Fish-flavoured pork

Fish-flavoured pork

The Real Food of China
Leanne Kitchen

Just to make life confusing, there is actually no fish in the fish-flavoured pork; the origin of the name derives from the flavourings that were traditionally used in the preparation and cooking of fish. This dish may not have any fish, but what it does have are the hallmarks of Sichuanese food: pungent heat and satisfyingly savoury flavours.


Quantity Ingredient
500g pork tenderloin, cut into thin strips
50g dried wood ear fungus
80ml vegetable oil
3 garlic cloves, finely chopped
3-4 spring onions, finely sliced
3 cm piece ginger, peeled and finely chopped
2 red chillies, seeded and finely chopped
2-3 teaspoons sichuan chilli bean paste
80g tinned water chestnuts, roughly chopped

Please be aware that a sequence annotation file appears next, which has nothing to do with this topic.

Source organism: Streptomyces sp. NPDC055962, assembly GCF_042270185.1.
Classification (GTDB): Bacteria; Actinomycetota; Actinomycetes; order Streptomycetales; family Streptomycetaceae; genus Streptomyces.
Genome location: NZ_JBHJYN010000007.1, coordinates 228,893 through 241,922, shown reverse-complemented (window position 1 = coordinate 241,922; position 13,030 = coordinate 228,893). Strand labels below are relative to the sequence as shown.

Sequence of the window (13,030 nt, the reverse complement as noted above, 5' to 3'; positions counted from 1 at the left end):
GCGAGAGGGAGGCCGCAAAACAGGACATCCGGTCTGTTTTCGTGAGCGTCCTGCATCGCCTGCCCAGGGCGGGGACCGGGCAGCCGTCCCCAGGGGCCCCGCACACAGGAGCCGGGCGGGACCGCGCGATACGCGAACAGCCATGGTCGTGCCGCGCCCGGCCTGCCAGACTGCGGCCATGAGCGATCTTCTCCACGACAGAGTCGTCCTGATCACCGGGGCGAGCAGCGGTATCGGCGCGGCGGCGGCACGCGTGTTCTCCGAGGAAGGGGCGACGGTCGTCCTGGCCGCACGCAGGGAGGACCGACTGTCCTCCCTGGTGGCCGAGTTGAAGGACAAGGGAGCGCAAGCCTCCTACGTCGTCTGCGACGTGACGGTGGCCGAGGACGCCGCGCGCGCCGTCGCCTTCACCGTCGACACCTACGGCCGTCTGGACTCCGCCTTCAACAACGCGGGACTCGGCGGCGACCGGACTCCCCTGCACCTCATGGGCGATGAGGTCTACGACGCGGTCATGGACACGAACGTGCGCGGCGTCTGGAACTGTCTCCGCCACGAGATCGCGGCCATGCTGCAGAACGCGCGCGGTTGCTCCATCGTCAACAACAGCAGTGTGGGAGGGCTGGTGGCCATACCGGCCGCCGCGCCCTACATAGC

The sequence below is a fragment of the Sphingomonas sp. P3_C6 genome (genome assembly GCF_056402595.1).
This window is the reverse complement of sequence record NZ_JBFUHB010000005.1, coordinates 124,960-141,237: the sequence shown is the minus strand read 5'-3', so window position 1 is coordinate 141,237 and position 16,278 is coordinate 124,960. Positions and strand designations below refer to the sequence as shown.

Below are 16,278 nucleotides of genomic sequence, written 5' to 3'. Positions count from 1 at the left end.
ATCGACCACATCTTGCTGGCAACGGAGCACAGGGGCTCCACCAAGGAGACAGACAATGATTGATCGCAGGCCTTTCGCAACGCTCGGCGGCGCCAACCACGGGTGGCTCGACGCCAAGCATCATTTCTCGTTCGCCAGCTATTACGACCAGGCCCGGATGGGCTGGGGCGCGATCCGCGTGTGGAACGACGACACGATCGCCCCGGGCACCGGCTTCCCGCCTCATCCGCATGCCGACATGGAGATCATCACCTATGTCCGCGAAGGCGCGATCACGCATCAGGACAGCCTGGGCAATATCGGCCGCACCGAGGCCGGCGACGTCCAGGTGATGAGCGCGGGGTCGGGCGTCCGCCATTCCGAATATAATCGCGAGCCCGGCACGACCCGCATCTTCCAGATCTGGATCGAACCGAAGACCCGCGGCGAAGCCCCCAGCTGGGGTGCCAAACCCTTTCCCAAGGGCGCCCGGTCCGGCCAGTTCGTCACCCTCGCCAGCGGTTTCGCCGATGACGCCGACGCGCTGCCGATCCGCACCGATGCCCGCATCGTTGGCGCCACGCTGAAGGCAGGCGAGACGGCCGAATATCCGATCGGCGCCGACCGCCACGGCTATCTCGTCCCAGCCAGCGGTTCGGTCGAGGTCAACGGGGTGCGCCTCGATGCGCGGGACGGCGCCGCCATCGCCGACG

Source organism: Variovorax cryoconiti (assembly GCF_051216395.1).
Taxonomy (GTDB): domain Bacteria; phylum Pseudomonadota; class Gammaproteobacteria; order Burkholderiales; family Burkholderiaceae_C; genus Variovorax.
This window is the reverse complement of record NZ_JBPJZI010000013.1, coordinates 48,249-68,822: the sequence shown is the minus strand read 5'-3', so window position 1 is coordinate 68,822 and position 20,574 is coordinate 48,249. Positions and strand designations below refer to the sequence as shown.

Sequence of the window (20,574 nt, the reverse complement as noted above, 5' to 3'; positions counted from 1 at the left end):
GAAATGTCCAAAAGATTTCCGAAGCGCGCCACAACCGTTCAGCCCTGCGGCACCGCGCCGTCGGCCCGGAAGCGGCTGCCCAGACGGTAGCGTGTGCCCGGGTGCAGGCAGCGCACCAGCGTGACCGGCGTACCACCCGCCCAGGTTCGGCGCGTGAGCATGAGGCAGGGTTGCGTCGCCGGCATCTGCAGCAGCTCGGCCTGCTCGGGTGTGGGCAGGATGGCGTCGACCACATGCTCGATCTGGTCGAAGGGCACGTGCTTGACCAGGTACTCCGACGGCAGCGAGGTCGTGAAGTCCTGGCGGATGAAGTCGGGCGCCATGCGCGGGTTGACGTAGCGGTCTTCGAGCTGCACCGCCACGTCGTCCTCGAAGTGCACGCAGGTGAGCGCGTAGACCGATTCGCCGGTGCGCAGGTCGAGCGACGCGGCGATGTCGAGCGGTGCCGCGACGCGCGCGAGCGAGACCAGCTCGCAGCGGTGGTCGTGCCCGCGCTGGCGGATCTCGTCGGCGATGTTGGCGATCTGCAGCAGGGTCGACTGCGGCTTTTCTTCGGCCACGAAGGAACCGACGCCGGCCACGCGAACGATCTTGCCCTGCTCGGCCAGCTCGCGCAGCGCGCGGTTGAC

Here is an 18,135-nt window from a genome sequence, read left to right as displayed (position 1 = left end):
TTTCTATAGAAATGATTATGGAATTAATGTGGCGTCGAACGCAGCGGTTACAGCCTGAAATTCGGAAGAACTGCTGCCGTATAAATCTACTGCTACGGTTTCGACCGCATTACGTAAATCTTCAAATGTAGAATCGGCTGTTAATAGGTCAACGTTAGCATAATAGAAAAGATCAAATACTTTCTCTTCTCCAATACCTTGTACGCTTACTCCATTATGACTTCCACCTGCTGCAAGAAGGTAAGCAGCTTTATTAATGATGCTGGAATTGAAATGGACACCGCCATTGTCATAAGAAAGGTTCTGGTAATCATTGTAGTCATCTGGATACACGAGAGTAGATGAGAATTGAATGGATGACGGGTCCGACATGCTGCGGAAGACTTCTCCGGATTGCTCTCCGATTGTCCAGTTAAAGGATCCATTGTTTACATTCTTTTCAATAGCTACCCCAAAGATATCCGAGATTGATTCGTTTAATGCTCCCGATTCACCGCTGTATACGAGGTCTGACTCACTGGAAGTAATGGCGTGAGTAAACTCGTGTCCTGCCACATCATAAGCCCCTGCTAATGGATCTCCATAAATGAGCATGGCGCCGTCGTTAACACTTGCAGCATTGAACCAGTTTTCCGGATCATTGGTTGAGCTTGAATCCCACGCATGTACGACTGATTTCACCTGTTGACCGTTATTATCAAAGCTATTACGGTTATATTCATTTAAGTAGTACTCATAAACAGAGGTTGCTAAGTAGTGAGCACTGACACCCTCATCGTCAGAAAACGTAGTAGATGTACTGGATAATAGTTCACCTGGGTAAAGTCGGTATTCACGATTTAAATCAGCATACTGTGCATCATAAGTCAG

1 small bunch coriander, leaves roughly chopped


Quantity Ingredient
1 tablespoon clear rice wine
1 tablespoon water
2 tablespoons light soy sauce
1 1/2 tablespoons cornflour


Quantity Ingredient
60ml clear rice wine
1 tablespoon clear rice vinegar
80ml light soy sauce
2 tablespoons sugar
1 tablespoon sesame oil
250ml water


  1. To make the marinade, combine the ingredients in a large bowl. Add the pork and mix well, then cover and marinate for 30 minutes. Put the wood ear fungus in a small heatproof bowl, cover with boiling water and soak for 30 minutes, or until softened, then drain. Remove any hard bits from the wood ears and tear into large pieces. To make the sauce, combine the ingredients in a bowl and set aside.
  2. Heat 2 tablespoons of the oil in a large wok over a medium–high heat until just smoking. Add the pork in two batches and cook for 2–3 minutes, or until just cooked. Remove to a plate and set aside.
  3. Wipe the wok clean with paper towel, then return the wok to a medium–high heat. Add the remaining oil, then add the garlic, spring onions, ginger and chillies and fry for 30 seconds, or until fragrant. Add the chilli bean paste, water chestnuts and wood ears and toss to combine. Add the pork and the sauce, thoroughly combine and bring to a simmer. Divide among four bowls, garnish with the coriander and serve.
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